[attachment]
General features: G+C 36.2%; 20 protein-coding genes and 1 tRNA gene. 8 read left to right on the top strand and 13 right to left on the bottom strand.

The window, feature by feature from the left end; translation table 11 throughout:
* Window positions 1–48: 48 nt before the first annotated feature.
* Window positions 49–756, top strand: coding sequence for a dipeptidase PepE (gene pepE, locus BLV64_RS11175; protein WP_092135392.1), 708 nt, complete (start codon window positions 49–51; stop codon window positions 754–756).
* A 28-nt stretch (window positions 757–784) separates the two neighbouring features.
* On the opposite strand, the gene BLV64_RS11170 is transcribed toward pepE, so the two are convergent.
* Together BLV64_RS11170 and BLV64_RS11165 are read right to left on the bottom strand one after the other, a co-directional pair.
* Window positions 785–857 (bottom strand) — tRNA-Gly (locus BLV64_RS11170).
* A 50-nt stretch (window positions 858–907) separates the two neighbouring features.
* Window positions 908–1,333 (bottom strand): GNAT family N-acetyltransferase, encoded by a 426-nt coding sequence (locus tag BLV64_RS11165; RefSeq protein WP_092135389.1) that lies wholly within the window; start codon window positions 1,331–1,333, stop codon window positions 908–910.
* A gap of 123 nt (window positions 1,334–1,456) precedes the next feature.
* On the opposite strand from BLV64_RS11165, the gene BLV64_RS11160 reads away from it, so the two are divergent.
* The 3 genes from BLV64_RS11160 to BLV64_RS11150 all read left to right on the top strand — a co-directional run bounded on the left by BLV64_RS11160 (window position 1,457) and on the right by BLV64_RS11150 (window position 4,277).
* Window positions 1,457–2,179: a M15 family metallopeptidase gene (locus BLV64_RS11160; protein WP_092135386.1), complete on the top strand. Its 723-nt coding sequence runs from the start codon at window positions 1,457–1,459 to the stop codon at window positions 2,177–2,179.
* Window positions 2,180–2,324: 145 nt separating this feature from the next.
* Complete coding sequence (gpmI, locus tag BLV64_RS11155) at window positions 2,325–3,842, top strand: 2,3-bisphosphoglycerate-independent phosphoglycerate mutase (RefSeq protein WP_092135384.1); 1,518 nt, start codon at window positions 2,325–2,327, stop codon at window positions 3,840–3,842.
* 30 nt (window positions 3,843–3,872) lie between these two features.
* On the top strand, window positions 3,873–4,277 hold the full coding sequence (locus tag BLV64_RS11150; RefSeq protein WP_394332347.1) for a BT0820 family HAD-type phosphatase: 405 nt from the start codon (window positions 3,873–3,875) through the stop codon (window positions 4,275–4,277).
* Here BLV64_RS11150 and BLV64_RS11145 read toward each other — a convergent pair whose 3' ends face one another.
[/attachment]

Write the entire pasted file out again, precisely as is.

General features: G+C 36.2%; 20 protein-coding genes and 1 tRNA gene. 8 read left to right on the top strand and 13 right to left on the bottom strand.

The window, feature by feature from the left end; translation table 11 throughout:
* Window positions 1–48: 48 nt before the first annotated feature.
* Window positions 49–756, top strand: coding sequence for a dipeptidase PepE (gene pepE, locus BLV64_RS11175; protein WP_092135392.1), 708 nt, complete (start codon window positions 49–51; stop codon window positions 754–756).
* A 28-nt stretch (window positions 757–784) separates the two neighbouring features.
* On the opposite strand, the gene BLV64_RS11170 is transcribed toward pepE, so the two are convergent.
* Together BLV64_RS11170 and BLV64_RS11165 are read right to left on the bottom strand one after the other, a co-directional pair.
* Window positions 785–857 (bottom strand) — tRNA-Gly (locus BLV64_RS11170).
* A 50-nt stretch (window positions 858–907) separates the two neighbouring features.
* Window positions 908–1,333 (bottom strand): GNAT family N-acetyltransferase, encoded by a 426-nt coding sequence (locus tag BLV64_RS11165; RefSeq protein WP_092135389.1) that lies wholly within the window; start codon window positions 1,331–1,333, stop codon window positions 908–910.
* A gap of 123 nt (window positions 1,334–1,456) precedes the next feature.
* On the opposite strand from BLV64_RS11165, the gene BLV64_RS11160 reads away from it, so the two are divergent.
* The 3 genes from BLV64_RS11160 to BLV64_RS11150 all read left to right on the top strand — a co-directional run bounded on the left by BLV64_RS11160 (window position 1,457) and on the right by BLV64_RS11150 (window position 4,277).
* Window positions 1,457–2,179: a M15 family metallopeptidase gene (locus BLV64_RS11160; protein WP_092135386.1), complete on the top strand. Its 723-nt coding sequence runs from the start codon at window positions 1,457–1,459 to the stop codon at window positions 2,177–2,179.
* Window positions 2,180–2,324: 145 nt separating this feature from the next.
* Complete coding sequence (gpmI, locus tag BLV64_RS11155) at window positions 2,325–3,842, top strand: 2,3-bisphosphoglycerate-independent phosphoglycerate mutase (RefSeq protein WP_092135384.1); 1,518 nt, start codon at window positions 2,325–2,327, stop codon at window positions 3,840–3,842.
* 30 nt (window positions 3,843–3,872) lie between these two features.
* On the top strand, window positions 3,873–4,277 hold the full coding sequence (locus tag BLV64_RS11150; RefSeq protein WP_394332347.1) for a BT0820 family HAD-type phosphatase: 405 nt from the start codon (window positions 3,873–3,875) through the stop codon (window positions 4,275–4,277).
* Here BLV64_RS11150 and BLV64_RS11145 read toward each other — a convergent pair whose 3' ends face one another.